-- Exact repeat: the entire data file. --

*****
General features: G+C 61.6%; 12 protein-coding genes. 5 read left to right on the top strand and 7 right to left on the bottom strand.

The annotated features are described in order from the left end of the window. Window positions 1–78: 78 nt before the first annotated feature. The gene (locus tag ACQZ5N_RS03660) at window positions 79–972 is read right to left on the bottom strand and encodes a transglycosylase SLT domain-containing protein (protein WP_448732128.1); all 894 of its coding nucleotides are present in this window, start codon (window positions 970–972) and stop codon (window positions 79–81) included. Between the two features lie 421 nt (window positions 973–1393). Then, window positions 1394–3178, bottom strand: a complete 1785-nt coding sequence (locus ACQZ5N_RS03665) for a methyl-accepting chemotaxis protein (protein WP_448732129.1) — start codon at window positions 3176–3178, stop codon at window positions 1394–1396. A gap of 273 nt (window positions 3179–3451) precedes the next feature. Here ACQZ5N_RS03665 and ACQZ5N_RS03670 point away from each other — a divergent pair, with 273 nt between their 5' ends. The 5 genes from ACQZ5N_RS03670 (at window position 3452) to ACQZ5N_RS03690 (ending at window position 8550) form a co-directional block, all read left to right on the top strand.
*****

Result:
General features: G+C 61.6%; 12 protein-coding genes. 5 read left to right on the top strand and 7 right to left on the bottom strand.

The annotated features are described in order from the left end of the window. Window positions 1–78: 78 nt before the first annotated feature. The gene (locus tag ACQZ5N_RS03660) at window positions 79–972 is read right to left on the bottom strand and encodes a transglycosylase SLT domain-containing protein (protein WP_448732128.1); all 894 of its coding nucleotides are present in this window, start codon (window positions 970–972) and stop codon (window positions 79–81) included. Between the two features lie 421 nt (window positions 973–1393). Then, window positions 1394–3178, bottom strand: a complete 1785-nt coding sequence (locus ACQZ5N_RS03665) for a methyl-accepting chemotaxis protein (protein WP_448732129.1) — start codon at window positions 3176–3178, stop codon at window positions 1394–1396. A gap of 273 nt (window positions 3179–3451) precedes the next feature. Here ACQZ5N_RS03665 and ACQZ5N_RS03670 point away from each other — a divergent pair, with 273 nt between their 5' ends. The 5 genes from ACQZ5N_RS03670 (at window position 3452) to ACQZ5N_RS03690 (ending at window position 8550) form a co-directional block, all read left to right on the top strand.